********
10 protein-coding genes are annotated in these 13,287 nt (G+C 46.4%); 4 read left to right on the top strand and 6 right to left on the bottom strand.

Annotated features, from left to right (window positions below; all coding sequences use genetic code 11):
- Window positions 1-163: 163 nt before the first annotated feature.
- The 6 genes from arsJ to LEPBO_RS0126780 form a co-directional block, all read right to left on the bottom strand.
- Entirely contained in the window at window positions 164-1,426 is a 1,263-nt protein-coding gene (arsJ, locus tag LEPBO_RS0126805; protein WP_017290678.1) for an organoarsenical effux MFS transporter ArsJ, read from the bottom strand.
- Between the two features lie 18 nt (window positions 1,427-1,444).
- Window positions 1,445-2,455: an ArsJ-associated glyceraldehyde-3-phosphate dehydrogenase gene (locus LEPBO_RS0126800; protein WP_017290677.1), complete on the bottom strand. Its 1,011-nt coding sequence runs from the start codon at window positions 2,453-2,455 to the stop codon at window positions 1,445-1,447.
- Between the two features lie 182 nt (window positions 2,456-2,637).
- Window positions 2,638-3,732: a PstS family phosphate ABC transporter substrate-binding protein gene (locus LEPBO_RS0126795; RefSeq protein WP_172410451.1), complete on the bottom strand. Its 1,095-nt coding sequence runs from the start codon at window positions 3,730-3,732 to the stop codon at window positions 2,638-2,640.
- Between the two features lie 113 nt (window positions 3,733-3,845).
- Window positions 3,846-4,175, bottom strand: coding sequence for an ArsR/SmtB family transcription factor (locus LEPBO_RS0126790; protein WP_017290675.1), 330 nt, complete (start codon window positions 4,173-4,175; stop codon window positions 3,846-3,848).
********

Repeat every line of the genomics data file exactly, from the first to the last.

10 protein-coding genes are annotated in these 13,287 nt (G+C 46.4%); 4 read left to right on the top strand and 6 right to left on the bottom strand.

Annotated features, from left to right (window positions below; all coding sequences use genetic code 11):
- Window positions 1-163: 163 nt before the first annotated feature.
- The 6 genes from arsJ to LEPBO_RS0126780 form a co-directional block, all read right to left on the bottom strand.
- Entirely contained in the window at window positions 164-1,426 is a 1,263-nt protein-coding gene (arsJ, locus tag LEPBO_RS0126805; protein WP_017290678.1) for an organoarsenical effux MFS transporter ArsJ, read from the bottom strand.
- Between the two features lie 18 nt (window positions 1,427-1,444).
- Window positions 1,445-2,455: an ArsJ-associated glyceraldehyde-3-phosphate dehydrogenase gene (locus LEPBO_RS0126800; protein WP_017290677.1), complete on the bottom strand. Its 1,011-nt coding sequence runs from the start codon at window positions 2,453-2,455 to the stop codon at window positions 1,445-1,447.
- Between the two features lie 182 nt (window positions 2,456-2,637).
- Window positions 2,638-3,732: a PstS family phosphate ABC transporter substrate-binding protein gene (locus LEPBO_RS0126795; RefSeq protein WP_172410451.1), complete on the bottom strand. Its 1,095-nt coding sequence runs from the start codon at window positions 3,730-3,732 to the stop codon at window positions 2,638-2,640.
- Between the two features lie 113 nt (window positions 3,733-3,845).
- Window positions 3,846-4,175, bottom strand: coding sequence for an ArsR/SmtB family transcription factor (locus LEPBO_RS0126790; protein WP_017290675.1), 330 nt, complete (start codon window positions 4,173-4,175; stop codon window positions 3,846-3,848).